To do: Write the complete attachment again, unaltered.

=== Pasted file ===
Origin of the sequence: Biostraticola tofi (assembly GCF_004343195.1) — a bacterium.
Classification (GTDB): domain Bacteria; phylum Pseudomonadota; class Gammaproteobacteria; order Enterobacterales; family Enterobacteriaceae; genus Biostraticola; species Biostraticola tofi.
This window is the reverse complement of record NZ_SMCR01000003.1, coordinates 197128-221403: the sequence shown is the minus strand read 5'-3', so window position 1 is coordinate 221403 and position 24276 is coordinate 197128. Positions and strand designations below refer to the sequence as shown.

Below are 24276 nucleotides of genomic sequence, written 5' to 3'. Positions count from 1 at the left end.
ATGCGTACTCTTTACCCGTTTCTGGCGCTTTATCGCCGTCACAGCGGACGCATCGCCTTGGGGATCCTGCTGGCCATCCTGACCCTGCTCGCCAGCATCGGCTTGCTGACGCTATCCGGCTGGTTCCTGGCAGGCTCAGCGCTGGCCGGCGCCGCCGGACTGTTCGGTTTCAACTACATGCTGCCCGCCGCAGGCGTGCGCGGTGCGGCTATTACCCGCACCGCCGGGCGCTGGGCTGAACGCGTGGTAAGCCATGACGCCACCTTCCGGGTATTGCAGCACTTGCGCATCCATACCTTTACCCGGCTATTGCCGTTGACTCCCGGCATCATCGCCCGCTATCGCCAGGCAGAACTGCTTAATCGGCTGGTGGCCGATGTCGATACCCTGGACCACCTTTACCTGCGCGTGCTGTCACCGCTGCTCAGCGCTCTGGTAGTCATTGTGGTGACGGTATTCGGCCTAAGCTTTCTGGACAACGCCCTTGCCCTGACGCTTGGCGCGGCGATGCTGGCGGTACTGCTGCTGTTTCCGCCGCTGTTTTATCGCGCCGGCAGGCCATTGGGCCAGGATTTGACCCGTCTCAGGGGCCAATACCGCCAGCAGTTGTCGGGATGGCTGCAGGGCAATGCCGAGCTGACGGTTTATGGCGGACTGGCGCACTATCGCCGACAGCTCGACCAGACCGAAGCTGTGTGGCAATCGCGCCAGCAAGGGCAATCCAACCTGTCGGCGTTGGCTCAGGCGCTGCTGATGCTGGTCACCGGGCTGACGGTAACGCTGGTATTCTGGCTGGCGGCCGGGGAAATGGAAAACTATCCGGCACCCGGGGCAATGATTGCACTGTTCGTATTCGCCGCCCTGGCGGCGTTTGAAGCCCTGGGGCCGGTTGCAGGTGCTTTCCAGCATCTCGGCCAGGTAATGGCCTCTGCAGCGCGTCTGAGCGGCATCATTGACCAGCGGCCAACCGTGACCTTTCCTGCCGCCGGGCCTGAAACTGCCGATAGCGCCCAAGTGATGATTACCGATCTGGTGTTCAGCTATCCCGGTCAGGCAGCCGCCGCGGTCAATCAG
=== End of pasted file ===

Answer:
Origin of the sequence: Biostraticola tofi (assembly GCF_004343195.1) — a bacterium.
Classification (GTDB): domain Bacteria; phylum Pseudomonadota; class Gammaproteobacteria; order Enterobacterales; family Enterobacteriaceae; genus Biostraticola; species Biostraticola tofi.
This window is the reverse complement of record NZ_SMCR01000003.1, coordinates 197128-221403: the sequence shown is the minus strand read 5'-3', so window position 1 is coordinate 221403 and position 24276 is coordinate 197128. Positions and strand designations below refer to the sequence as shown.

Below are 24276 nucleotides of genomic sequence, written 5' to 3'. Positions count from 1 at the left end.
ATGCGTACTCTTTACCCGTTTCTGGCGCTTTATCGCCGTCACAGCGGACGCATCGCCTTGGGGATCCTGCTGGCCATCCTGACCCTGCTCGCCAGCATCGGCTTGCTGACGCTATCCGGCTGGTTCCTGGCAGGCTCAGCGCTGGCCGGCGCCGCCGGACTGTTCGGTTTCAACTACATGCTGCCCGCCGCAGGCGTGCGCGGTGCGGCTATTACCCGCACCGCCGGGCGCTGGGCTGAACGCGTGGTAAGCCATGACGCCACCTTCCGGGTATTGCAGCACTTGCGCATCCATACCTTTACCCGGCTATTGCCGTTGACTCCCGGCATCATCGCCCGCTATCGCCAGGCAGAACTGCTTAATCGGCTGGTGGCCGATGTCGATACCCTGGACCACCTTTACCTGCGCGTGCTGTCACCGCTGCTCAGCGCTCTGGTAGTCATTGTGGTGACGGTATTCGGCCTAAGCTTTCTGGACAACGCCCTTGCCCTGACGCTTGGCGCGGCGATGCTGGCGGTACTGCTGCTGTTTCCGCCGCTGTTTTATCGCGCCGGCAGGCCATTGGGCCAGGATTTGACCCGTCTCAGGGGCCAATACCGCCAGCAGTTGTCGGGATGGCTGCAGGGCAATGCCGAGCTGACGGTTTATGGCGGACTGGCGCACTATCGCCGACAGCTCGACCAGACCGAAGCTGTGTGGCAATCGCGCCAGCAAGGGCAATCCAACCTGTCGGCGTTGGCTCAGGCGCTGCTGATGCTGGTCACCGGGCTGACGGTAACGCTGGTATTCTGGCTGGCGGCCGGGGAAATGGAAAACTATCCGGCACCCGGGGCAATGATTGCACTGTTCGTATTCGCCGCCCTGGCGGCGTTTGAAGCCCTGGGGCCGGTTGCAGGTGCTTTCCAGCATCTCGGCCAGGTAATGGCCTCTGCAGCGCGTCTGAGCGGCATCATTGACCAGCGGCCAACCGTGACCTTTCCTGCCGCCGGGCCTGAAACTGCCGATAGCGCCCAAGTGATGATTACCGATCTGGTGTTCAGCTATCCCGGTCAGGCAGCCGCCGCGGTCAATCAG